Wednesday, April 2, 2014

Quiet time in worship. . .

Perhaps all Pastors have heard the complaints of those who find children distracting.  I am not talking about the screaming child but just kids being kids.  They will fuss every now and then and will move around and talk when everyone else is silent.  It is the way of children.  Now adults, on the other hand, are often just as noisy or more so.  They do not fidget as children who need to be taught but as the willful large size children who refuse to be taught.  I tend to be pretty forgiving of the children but get tired of the adults who must talk all the way through the service, keeping themselves so busy they cannot hear the sermon and they do not participate in the liturgy.  The children are learning and we are their teachers and their examples.  Why would we complain about them when we are such egregious examples of extraneous noise.

That said, it occurs to me that perfect silence is a privilege not accorded to the disciples of old or the early church.  What about the noise and turmoil which surrounded Our Lord during His Passion and His Crucifixion?  What about the noise and turmoil of a nave filled with people praying because the Mass was in Latin, taking place behind a rood screen, inaccessible to the people in the pews (before there were any).  We tend to have short attention spans today.  We have both an unrealistic expectation of silence and we have an incredible lack of patience toward those who occasionally break that silence.  Worse than this, however, is the fact that we actually look for things to distract us.  We do not sing so it gives us time for minds to wander and eyes to turn away.  We do not pay attention to the Word of the Lord read and proclaimed because we are more interested in the trivial things that go on around us.

The truth is I long for silence in worship -- not silence from the children but silence from the cell phones that ring, the sound of steps coming and going to the drinking fountain and rest rooms, and the sound of adults who have no control over their tongues (who cannot refrain from comment no matter how important it is that is taking place in the liturgy).  Why should our children be quiet if we cannot?  At the same time, however, I will admit that worship will never take place in perfect silence.  We will always hear the sounds of the world intruding in the holy place of God's Word and Table.  Whether a motorcycle speeding away from the stoplight or an ambulance racing to an emergency or a helicopter taking someone to a trauma center -- we will always have our attention spans tested by noise extraneous to the liturgy.  The most we can do is make sure that we are not the sources nor the causes of such intrusions.  Toward the children I beg patience and some indulgence.  Toward the adults I am less than patient and less than forgiving.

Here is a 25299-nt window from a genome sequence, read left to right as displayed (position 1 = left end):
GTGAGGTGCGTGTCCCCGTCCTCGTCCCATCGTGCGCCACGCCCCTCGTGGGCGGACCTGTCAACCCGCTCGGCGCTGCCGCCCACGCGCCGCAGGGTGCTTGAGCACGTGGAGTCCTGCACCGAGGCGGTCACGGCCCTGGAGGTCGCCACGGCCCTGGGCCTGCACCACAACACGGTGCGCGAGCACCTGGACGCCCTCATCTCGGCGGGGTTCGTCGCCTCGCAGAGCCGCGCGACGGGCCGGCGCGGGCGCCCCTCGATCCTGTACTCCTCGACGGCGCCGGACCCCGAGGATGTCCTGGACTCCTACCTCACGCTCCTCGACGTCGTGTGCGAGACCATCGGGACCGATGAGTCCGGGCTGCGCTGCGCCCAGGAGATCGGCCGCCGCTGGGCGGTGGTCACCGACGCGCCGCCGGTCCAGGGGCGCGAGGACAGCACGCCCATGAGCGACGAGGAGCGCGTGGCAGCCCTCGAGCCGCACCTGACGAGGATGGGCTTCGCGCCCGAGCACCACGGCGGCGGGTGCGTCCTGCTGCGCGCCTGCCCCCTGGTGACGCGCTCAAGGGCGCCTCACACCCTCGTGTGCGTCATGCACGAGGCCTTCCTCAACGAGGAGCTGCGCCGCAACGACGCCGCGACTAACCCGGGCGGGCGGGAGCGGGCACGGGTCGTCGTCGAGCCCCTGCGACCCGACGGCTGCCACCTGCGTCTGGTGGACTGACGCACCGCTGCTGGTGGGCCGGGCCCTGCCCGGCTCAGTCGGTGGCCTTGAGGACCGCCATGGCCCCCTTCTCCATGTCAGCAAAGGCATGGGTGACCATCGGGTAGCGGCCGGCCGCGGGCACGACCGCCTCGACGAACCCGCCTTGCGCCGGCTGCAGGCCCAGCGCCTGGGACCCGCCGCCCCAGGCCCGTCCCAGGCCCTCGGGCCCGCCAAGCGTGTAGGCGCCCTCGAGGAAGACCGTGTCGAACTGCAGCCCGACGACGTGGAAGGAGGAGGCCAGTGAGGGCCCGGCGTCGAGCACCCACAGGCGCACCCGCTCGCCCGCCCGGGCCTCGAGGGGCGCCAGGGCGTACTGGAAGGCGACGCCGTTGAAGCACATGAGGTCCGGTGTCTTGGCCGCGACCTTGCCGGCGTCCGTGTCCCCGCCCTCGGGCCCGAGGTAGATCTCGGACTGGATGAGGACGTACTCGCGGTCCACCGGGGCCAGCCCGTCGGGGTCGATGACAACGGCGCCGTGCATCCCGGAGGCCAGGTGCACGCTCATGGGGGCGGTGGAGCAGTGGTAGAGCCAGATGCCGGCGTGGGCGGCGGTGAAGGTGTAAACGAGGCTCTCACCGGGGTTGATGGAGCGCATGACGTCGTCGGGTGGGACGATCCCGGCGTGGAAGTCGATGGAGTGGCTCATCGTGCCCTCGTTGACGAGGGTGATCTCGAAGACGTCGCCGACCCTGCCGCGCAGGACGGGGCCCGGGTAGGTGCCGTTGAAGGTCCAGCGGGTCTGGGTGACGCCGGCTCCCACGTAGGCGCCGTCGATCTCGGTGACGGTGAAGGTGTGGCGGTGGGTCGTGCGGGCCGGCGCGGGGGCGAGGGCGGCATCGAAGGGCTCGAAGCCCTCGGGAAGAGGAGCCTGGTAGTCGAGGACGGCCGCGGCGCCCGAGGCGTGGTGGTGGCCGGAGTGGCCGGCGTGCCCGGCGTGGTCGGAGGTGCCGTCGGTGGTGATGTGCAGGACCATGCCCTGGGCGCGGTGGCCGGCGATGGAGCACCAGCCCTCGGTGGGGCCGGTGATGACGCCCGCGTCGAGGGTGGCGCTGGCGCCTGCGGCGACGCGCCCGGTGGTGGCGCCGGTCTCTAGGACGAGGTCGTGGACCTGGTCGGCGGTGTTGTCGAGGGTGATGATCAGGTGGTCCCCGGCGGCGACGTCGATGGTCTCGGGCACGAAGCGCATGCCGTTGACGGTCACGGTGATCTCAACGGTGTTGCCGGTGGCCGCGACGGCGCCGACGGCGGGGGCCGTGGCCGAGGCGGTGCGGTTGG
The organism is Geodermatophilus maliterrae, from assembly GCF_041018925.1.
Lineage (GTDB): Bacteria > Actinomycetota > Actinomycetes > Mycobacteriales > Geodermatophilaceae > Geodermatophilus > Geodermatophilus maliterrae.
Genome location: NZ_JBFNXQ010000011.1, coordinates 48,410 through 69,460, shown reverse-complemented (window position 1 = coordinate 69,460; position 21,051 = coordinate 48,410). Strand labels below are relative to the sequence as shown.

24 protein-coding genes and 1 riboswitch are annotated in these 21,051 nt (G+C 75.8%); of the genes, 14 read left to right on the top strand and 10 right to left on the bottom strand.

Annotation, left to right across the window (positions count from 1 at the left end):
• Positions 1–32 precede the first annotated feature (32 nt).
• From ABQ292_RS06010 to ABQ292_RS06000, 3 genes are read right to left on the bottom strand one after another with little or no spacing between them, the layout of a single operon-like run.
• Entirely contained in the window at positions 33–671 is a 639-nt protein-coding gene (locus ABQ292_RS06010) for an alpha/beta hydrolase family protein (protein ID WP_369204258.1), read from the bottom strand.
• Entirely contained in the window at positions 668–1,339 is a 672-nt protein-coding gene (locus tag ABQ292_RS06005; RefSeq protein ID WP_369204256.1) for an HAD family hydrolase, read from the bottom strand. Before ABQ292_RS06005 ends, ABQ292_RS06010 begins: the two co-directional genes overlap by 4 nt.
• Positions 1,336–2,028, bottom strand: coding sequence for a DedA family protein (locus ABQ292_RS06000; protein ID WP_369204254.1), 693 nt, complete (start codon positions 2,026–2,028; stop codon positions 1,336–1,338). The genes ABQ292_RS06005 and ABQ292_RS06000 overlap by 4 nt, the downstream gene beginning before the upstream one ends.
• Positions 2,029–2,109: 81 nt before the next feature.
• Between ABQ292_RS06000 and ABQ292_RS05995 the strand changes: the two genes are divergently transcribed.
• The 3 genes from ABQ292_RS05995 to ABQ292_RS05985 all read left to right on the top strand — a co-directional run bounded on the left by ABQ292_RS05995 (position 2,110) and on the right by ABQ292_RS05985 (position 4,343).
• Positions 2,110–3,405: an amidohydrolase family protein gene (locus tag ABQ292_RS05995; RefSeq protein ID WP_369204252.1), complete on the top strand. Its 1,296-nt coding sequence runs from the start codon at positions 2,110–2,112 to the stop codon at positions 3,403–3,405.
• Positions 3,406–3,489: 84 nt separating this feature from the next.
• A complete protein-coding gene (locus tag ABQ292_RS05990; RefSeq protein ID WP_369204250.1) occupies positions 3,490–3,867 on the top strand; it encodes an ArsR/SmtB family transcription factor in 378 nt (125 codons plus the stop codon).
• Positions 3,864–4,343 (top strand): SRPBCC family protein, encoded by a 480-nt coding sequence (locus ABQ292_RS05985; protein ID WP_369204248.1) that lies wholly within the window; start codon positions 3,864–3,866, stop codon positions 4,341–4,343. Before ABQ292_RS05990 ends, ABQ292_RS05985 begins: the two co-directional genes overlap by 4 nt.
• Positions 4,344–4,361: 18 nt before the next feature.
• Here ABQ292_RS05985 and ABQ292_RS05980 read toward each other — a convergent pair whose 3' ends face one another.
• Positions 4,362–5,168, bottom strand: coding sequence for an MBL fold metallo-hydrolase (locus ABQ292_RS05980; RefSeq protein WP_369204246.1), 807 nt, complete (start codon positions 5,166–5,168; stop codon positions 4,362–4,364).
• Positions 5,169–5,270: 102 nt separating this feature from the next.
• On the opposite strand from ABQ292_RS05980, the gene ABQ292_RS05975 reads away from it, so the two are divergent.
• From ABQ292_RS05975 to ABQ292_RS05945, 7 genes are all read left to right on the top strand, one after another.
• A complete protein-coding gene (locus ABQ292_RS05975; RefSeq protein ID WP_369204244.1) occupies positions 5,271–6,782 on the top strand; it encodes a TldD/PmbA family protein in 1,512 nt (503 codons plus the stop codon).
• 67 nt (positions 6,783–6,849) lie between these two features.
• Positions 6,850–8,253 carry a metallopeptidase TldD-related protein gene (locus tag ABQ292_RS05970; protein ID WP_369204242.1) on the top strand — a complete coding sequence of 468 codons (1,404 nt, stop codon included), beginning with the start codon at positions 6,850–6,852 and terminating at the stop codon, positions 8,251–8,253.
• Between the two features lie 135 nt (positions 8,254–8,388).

I wrestle with this proneness to judge and condemn.  It is my weakness, to be sure, but one I often find it hard to confess or admit that it is wrong. 

1 comment:

John Joseph Flanagan said...

Do not be so troubled. When Jesus preached to the people, do you not realize there were occasions when coughing was heard, someone spoke to the person next to them, a child probably cried, somebody dropped something, a donkey may have sounded off. When Jesus was praying with His disciples, don't you think there were times when an Apostle was inattentive, distracted by the banging of dishes in the nearby cooking area, or some drunk may have been singing in the street? Jesus understood these things, how even our minds wander during the deepest prayers, our stomachs growl when we are hungry and even our worship time cannot keep our physical bodies from focusing on the BBQ we are having after church.
Prayer, the best prayers, I have found, are when I am alone in my home, in my yard, in my car, even in the bathroom, quietly speaking to my Heavenly Father, in my own words, in honest speech, in conversation to He who created me, guides me, loves me, and is with me, and always our prayers are in the name of Jesus, our Savior. In public, in worship, pray with the congregation, and strive to concentrate amidst distractions within and without.....but I will tell you, coming from an old Christian man several months away from 70 years old....find those private times to pray....and still....God loves you.